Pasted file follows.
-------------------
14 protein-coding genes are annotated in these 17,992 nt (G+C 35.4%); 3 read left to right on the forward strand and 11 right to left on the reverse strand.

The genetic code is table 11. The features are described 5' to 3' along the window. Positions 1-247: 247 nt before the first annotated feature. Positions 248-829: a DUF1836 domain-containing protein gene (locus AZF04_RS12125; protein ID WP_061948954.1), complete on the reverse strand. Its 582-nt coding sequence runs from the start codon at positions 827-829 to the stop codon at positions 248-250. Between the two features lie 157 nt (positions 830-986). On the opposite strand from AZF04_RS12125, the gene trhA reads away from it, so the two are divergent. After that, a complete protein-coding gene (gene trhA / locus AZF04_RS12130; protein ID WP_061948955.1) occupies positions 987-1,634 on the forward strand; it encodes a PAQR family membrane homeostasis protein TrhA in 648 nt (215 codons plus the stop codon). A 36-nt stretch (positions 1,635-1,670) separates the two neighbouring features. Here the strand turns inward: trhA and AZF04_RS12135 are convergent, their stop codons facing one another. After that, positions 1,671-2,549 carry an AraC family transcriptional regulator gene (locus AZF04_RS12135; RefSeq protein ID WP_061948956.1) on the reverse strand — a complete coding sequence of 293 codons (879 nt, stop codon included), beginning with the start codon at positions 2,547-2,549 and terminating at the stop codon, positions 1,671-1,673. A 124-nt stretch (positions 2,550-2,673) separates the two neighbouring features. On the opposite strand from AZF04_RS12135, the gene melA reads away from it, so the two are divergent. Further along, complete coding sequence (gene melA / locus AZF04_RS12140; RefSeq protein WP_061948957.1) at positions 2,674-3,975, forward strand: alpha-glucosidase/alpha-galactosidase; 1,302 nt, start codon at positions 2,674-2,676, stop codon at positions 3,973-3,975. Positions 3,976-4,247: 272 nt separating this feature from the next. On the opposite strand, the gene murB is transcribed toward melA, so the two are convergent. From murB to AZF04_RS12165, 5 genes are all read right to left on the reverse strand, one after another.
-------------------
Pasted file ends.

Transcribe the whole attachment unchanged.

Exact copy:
14 protein-coding genes are annotated in these 17,992 nt (G+C 35.4%); 3 read left to right on the forward strand and 11 right to left on the reverse strand.

The genetic code is table 11. The features are described 5' to 3' along the window. Positions 1-247: 247 nt before the first annotated feature. Positions 248-829: a DUF1836 domain-containing protein gene (locus AZF04_RS12125; protein ID WP_061948954.1), complete on the reverse strand. Its 582-nt coding sequence runs from the start codon at positions 827-829 to the stop codon at positions 248-250. Between the two features lie 157 nt (positions 830-986). On the opposite strand from AZF04_RS12125, the gene trhA reads away from it, so the two are divergent. After that, a complete protein-coding gene (gene trhA / locus AZF04_RS12130; protein ID WP_061948955.1) occupies positions 987-1,634 on the forward strand; it encodes a PAQR family membrane homeostasis protein TrhA in 648 nt (215 codons plus the stop codon). A 36-nt stretch (positions 1,635-1,670) separates the two neighbouring features. Here the strand turns inward: trhA and AZF04_RS12135 are convergent, their stop codons facing one another. After that, positions 1,671-2,549 carry an AraC family transcriptional regulator gene (locus AZF04_RS12135; RefSeq protein ID WP_061948956.1) on the reverse strand — a complete coding sequence of 293 codons (879 nt, stop codon included), beginning with the start codon at positions 2,547-2,549 and terminating at the stop codon, positions 1,671-1,673. A 124-nt stretch (positions 2,550-2,673) separates the two neighbouring features. On the opposite strand from AZF04_RS12135, the gene melA reads away from it, so the two are divergent. Further along, complete coding sequence (gene melA / locus AZF04_RS12140; RefSeq protein WP_061948957.1) at positions 2,674-3,975, forward strand: alpha-glucosidase/alpha-galactosidase; 1,302 nt, start codon at positions 2,674-2,676, stop codon at positions 3,973-3,975. Positions 3,976-4,247: 272 nt separating this feature from the next. On the opposite strand, the gene murB is transcribed toward melA, so the two are convergent. From murB to AZF04_RS12165, 5 genes are all read right to left on the reverse strand, one after another.